Marcuse’s argument outlined the possibility of a non-repressive society, taking aim at the repression of the instinct, rather than class. According to this, Freud was thus mistaken in identifying repression as fundamental, and Marcuse offered a second option for the structuring of a civilization. He developed Freud by finding solutions for this discontent, identifying the modern system of capitalism and the idea of progress as the excuse for a new world order. He concluded that the conflict was actually between Eros and unaffiliated labor.
To Freud, our history is the history of our repression. Since we do not own the tools to change our situation, channeling our energies from the sexual activity into work is the only way, explaining how all our cultural acts have origin in sublimated drives. Our struggle for existence works parallel to the struggle between pleasure principle and reality principle. The process of repression is inevitable and irreversible. To Marcuse, Freud accepted this reality conforming to it, and to the restrictions it gives without even considering the possibility of a non repressive society.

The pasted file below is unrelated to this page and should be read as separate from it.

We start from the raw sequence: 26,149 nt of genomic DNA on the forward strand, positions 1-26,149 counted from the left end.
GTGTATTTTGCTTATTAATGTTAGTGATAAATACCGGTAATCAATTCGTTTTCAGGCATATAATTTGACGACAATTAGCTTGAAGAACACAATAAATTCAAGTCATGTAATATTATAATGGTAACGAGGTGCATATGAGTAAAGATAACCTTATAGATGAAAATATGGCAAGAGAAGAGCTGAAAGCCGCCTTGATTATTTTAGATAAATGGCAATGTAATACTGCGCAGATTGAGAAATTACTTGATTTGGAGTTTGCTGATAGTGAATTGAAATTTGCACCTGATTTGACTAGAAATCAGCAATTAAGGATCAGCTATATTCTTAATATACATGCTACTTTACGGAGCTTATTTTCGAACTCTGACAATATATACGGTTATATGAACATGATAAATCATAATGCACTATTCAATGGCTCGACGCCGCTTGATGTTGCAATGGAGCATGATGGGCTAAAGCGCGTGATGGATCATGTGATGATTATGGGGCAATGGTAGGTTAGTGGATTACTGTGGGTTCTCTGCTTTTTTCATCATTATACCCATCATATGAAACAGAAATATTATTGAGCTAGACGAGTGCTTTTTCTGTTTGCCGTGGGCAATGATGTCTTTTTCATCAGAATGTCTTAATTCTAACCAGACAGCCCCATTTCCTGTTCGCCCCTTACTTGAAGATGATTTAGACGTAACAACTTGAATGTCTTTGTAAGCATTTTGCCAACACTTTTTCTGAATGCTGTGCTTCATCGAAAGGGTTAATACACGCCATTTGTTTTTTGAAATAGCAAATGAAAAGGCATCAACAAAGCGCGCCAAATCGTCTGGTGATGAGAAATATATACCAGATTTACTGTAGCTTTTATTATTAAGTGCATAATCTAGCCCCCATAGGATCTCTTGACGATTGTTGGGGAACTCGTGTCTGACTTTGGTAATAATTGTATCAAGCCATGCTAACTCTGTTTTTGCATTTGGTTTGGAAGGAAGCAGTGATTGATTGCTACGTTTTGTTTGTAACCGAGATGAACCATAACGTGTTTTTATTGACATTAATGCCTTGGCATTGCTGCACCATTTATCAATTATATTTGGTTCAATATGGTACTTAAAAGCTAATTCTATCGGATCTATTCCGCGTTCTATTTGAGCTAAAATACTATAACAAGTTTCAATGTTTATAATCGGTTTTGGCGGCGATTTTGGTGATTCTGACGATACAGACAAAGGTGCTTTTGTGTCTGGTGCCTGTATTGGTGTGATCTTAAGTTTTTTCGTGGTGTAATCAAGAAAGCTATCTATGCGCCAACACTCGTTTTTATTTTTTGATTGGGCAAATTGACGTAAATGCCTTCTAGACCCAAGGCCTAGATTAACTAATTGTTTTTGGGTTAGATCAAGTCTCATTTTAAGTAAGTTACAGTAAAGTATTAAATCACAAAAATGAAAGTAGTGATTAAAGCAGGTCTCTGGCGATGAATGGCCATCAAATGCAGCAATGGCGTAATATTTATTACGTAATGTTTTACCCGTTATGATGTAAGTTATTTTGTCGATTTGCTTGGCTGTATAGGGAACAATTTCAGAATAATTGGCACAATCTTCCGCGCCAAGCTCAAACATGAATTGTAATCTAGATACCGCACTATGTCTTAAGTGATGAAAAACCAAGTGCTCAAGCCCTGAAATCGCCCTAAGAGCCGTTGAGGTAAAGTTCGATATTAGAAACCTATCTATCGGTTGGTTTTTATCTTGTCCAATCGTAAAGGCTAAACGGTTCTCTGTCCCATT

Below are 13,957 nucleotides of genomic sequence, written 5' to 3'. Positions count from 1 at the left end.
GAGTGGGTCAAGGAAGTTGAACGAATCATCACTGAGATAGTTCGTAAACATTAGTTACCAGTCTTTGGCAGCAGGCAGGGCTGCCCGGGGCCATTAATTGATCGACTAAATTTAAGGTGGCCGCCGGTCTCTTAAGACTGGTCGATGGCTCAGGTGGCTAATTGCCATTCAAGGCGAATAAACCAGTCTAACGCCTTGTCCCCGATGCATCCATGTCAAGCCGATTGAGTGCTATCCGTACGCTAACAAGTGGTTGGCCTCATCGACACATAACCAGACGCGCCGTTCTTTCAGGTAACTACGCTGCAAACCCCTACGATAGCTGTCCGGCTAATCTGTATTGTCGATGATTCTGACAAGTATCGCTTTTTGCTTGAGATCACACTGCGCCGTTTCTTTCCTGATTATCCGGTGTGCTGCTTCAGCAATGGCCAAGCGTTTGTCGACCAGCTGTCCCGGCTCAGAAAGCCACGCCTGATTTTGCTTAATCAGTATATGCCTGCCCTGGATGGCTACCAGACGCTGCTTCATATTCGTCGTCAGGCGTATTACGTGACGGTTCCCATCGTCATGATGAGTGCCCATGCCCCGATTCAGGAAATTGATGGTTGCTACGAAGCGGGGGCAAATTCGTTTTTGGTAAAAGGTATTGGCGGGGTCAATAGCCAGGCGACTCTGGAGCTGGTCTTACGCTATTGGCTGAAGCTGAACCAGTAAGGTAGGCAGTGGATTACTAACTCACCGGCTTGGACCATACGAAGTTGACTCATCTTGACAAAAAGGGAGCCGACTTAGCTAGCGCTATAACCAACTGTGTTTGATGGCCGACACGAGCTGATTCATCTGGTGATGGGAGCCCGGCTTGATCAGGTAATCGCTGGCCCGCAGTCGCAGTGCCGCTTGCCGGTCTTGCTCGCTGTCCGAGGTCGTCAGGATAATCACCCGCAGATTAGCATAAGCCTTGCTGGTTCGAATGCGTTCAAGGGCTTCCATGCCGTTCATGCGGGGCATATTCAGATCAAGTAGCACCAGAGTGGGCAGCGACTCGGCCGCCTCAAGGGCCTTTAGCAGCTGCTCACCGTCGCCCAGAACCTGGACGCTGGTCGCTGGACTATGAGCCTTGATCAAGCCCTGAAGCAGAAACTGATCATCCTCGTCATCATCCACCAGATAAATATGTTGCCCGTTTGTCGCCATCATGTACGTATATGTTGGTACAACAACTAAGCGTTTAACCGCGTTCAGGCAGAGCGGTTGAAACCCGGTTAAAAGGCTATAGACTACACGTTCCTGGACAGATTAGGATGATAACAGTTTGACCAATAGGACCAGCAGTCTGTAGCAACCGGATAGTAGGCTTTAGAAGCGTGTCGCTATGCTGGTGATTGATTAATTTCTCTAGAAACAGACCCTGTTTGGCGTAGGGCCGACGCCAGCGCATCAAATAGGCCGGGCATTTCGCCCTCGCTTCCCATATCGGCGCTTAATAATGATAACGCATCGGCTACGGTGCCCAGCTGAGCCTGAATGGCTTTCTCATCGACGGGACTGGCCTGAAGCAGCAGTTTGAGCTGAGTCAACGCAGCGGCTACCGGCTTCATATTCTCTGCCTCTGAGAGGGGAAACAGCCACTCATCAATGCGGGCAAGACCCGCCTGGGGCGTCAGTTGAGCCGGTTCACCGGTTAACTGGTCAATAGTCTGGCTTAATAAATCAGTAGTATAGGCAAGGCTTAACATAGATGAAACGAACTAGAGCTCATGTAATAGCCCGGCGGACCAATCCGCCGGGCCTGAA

In the ideal society of Marcuse, humanity would be able to escape the previously necessary modes of repression, and the reality principle would be prevented from further damaging civilization. To pursue a non-repressive society as Marcuse wanted, it would be indispensable to have a non-repressive psyche able to overcome the psychic mutilation given by the predominance of the reality principle. He wanted to see activated all those organic and biological needs that are repressed in the human being. The human body must be a pleasure instrument and not an instrument of exploited labor for example. He took Freud’s theory to interpret and then created a sociological theory in a free society looking for funding a new realistic reason.